To be concerted, employee activity must involve more than one employee. In addition to acting together, an employee or a small group of employees may act on the authority of or on behalf of other workers. In other words, an employee’s actions may be concerted even though he or she acts alone. The activity will be for “mutual aid or protection” where the activity seeks to improve the terms and conditions of employment. Nearly any activity arising from any matter in which employees have a legitimate interest is an activity for employee mutual aid or protection. This is true even if the activity goes outside the immediate employer-employee relationship.
Employers will learn when concerted activity is “afoot” and what they can and cannot do about it.
In this vein, employer work rules and policies will violate the NLRA when they reasonably tend to chill employees in their exercise of their rights under the Act. Non-union employers must also be cognizant of principles involving the implementation of no-solicitation policies. Solicitation can be restricted but such policies cannot be disparately enforced, or a Union would be able to win the right to solicit for its cause, i.e. organizing. These rules also apply to solicitation and the use of Company computer and internet capabilities. It is indeed a brave new world we live in!
Why Should You Attend:
The recent years, with a Democratic Administration, have seen the NLRB swing sharply pro-union. We have seen a number of far reaching decisions issue from the NLRB, decisions which affect (some might say invade) what, until recently, may well have been seen as solid management prerogatives. As a result, non-union employers may not know what danger areas exist when they implement policies or deal with employee “situations” (e.g. salting) that arise and which may be time bombs.
Unions are also much more technology savvy when it comes to organizing non-union entities. Unions are adept at using social media outlets; we have gone far beyond the days of the organizer waiting in the parking lot for employees to leave at the end of the day. As stated above, the timing is far more compressed and what employers can write, say or do, is nebulous. A wrong action or inaction can directly lead to your company becoming union.
The regulation of employee use of social media is, perhaps, the biggest danger confronting employers. The law is only starting to evolve on this new issue, with most NLRB decisions favouring employees and reinstating (with full back pay) employees fired for what would, on their face, seem totally inappropriate social media usage, worthy of discharge.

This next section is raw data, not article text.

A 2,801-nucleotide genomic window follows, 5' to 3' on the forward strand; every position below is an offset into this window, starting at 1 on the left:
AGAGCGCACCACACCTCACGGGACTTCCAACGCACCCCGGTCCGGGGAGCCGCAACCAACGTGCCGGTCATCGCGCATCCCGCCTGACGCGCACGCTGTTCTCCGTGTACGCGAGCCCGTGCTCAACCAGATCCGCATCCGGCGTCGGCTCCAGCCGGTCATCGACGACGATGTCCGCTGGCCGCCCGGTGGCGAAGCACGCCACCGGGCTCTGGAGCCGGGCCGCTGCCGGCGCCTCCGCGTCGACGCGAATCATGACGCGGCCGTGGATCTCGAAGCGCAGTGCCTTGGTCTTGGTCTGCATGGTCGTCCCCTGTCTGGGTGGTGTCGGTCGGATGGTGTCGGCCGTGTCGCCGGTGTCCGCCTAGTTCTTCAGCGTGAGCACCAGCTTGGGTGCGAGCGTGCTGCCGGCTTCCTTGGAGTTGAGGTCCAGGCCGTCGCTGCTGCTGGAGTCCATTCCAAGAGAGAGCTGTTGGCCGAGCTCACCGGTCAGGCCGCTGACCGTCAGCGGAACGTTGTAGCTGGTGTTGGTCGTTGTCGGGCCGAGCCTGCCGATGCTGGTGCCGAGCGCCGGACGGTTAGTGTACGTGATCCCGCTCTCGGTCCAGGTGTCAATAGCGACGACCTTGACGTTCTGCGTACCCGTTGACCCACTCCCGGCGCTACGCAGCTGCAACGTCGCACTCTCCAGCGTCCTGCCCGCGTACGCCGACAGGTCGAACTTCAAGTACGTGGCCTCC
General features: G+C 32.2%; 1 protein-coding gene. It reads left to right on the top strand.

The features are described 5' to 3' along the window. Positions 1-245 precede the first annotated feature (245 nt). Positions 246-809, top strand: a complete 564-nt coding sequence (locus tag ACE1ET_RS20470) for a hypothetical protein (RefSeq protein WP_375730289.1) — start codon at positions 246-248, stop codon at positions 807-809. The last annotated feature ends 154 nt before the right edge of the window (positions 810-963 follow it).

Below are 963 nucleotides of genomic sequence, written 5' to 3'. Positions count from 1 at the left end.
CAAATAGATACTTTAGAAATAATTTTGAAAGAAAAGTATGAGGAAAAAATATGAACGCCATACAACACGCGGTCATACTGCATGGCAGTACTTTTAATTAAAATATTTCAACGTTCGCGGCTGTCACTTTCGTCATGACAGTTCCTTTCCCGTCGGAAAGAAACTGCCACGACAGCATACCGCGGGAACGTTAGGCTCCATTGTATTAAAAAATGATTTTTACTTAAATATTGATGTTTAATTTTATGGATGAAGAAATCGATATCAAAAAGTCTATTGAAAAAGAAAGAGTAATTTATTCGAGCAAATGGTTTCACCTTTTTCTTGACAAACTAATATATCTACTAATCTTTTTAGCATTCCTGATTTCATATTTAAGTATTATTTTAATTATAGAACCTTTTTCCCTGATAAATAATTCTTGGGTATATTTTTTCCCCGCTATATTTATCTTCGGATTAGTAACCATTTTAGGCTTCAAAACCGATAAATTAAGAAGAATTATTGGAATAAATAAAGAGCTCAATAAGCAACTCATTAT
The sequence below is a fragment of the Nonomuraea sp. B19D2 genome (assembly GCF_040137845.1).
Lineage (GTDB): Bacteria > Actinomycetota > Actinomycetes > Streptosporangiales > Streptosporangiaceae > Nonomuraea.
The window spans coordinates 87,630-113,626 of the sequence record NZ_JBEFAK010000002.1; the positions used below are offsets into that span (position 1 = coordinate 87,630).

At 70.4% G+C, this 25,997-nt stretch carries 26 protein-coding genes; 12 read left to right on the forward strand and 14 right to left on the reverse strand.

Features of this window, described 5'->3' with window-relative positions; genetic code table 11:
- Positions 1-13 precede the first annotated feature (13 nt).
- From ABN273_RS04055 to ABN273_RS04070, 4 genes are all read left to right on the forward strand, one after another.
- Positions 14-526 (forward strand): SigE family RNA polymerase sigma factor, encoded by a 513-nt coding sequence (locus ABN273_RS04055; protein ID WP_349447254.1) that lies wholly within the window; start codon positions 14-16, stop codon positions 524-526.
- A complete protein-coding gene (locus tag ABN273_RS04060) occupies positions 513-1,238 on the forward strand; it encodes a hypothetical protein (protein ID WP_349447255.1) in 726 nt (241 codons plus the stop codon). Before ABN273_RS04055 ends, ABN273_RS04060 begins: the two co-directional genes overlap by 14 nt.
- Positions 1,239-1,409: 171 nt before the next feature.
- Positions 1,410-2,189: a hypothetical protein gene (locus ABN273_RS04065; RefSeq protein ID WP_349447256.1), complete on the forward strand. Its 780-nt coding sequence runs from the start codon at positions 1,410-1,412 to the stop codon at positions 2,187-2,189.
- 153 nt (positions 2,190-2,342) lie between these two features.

Areas Covered in this Webinar:
The National Labor Relations Act (“NLRA”) protects employees who wish to unionize and collectively bargain. It also protects, and applies to, employees of non-union employers, but this is a truism not completely understood (or, sometimes, acknowledged) by non-union entities. Employers have to know when employees are engaging in protected, concerted activity, because a misstep or wrong decision made on the belief that there is no “protection” for these workers, can lead to huge liability.
Understanding the Legal Framework
Understanding Potential Issues/ Landmines Inherent in Different Employment Practices
Who Will Benefit:
Upper Management Team
Operations Supervisors/ Managers
Mark E. Tabakman is a partner in the national law firm of Fox Rothschild LLP. He is a labor and employment lawyer who handles union and non-union matters for employers nationwide. Mark counsels HR professionals and in-house counsel in complying with federal/state employment laws to provide creative, practical and cost-effective solutions to employment issues.
Mark has a strong background in traditional labor law. He has acted as Chief Spokesperson at numerous labor negotiations. He has arbitrated cases involving wrongful discharge and contract interpretation claims. He has defended employers in numerous NLRB proceedings, including all kinds of representational actions, including so-called ambush elections. He has extensive experience in developing and implementing NLRB-compliant personnel policies. He has litigated several NLRB unfair labor practice charge (ULP) cases.
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